Q: The expression “let the cat out of the bag” means to reveal a secret that’s impossible to take back. Why? This is a no-brainer for anyone who has ever tried to get a wise cat into a carrier to go to the veterinarian.
A: It seems to be raining cats here. This is the second question we’ve had lately about feline expressions. The earlier posting discussed “the cat’s pajamas,” “the cat’s meow,” “the cat’s whiskers,” and similar phrases.
The Oxford English Dictionary agrees with you that “let the cat out of the bag” means to disclose a secret, but it doesn’t mention anything about the difficulty of taking the secret back.
The OED cites a 1760 quotation from the London Magazine: “We could have wished that the author … had not let the cat out of the bag.”
Eric Partridge’s A Dictionary of Slang and Unconventional English gives an earlier date, 1750, though it doesn’t provide a source.
But why a cat, and why a bag?
Brewer’s Dictionary of Phrase and Fable suggests this expression is a variation on the “pig in a poke” theme. Here’s Brewer’s explanation for the porcine phrase:
“A pig in a poke. A blind bargain. The reference is to a common trick of yore of trying palm off on a greenhorn a cat for a sucking-pig. If he opened the poke or sack he ‘let the cat out of the bag,’ and the trick was disclosed. The ruse is referred to in Thomas Tusser’s Five Hundred Good Pointes of Husbandrie (1580). The French chat en poche refers to the fact, while our proverb refers to the trick.”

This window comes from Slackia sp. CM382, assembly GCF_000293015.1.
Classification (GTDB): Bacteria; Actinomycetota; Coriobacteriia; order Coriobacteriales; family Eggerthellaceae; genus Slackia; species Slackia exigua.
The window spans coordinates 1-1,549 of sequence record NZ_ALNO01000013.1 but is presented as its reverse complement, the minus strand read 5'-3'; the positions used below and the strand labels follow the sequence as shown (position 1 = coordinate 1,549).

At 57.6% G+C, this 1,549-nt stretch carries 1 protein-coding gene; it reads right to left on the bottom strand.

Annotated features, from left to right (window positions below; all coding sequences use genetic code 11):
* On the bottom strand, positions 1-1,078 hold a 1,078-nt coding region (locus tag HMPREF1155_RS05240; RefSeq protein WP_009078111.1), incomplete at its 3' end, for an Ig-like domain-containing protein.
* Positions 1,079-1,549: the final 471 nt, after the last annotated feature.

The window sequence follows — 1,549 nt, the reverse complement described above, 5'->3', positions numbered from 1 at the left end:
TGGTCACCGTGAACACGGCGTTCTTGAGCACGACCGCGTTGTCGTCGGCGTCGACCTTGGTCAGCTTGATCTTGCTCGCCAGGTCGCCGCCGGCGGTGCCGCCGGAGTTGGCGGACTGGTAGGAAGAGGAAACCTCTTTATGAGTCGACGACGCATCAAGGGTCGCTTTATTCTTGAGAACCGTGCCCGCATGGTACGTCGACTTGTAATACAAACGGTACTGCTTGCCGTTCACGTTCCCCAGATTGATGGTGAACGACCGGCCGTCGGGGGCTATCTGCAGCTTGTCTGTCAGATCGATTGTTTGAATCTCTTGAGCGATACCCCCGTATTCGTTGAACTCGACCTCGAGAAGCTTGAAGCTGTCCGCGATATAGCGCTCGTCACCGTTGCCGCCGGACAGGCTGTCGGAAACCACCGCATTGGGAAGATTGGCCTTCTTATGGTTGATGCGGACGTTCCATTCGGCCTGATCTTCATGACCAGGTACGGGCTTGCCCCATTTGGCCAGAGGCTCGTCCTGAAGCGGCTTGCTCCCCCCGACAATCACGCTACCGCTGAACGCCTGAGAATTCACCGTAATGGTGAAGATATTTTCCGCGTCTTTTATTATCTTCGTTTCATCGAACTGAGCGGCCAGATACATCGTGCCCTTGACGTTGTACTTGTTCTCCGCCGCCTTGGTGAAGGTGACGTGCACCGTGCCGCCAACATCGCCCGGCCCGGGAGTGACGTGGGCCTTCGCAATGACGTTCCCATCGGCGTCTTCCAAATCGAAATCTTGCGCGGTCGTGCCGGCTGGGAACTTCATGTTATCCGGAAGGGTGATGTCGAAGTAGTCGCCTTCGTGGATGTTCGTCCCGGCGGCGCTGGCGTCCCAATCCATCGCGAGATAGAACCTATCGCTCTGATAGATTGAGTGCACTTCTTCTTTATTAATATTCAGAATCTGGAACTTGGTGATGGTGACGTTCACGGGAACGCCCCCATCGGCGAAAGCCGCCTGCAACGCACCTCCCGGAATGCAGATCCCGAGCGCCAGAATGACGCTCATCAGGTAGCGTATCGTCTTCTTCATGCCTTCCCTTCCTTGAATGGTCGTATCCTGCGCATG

(We checked Tusser’s book and found a reference to “pig in a poke,” but nothing about letting cats out of bags.)
The American Heritage Dictionary of Idioms agrees with the Brewer’s explanation. It dates “let the cat out of the bag” from the mid-1700s and says:
“This expression alludes to the dishonest practice of a merchant substituting a worthless cat for a valuable pig, which is discovered only when the buyer gets home and opens the bag.”
We’re a little skeptical here. One would have to be a pretty dim bulb to mistake a cat—no doubt meowing and trying to claw its way out of the bag—for a squealing baby pig. And wouldn’t you look to see what you were getting for your money?
The word sleuth Michael Quinion doesn’t buy the pig story either. On his website World Wide Words, he says the expression “let the cat out of the bag” does indeed date back to the mid-18th century, but he adds:
“Anybody who has ever kept a live cat in a bag for more than a couple of seconds will know that even the most gullible purchaser would hardly mistake it for a piglet. It may just possibly be that the phrase comes from the explosive exit of a cat from a bag when it’s opened, so suggesting an original connection more with the shock and surprise of the event than of disclosure of the secret itself.”
Quinion concludes that there may be another explanation, now lost.
If somebody knows the secret, we’ll have to wait for him to let the cat out of the bag.
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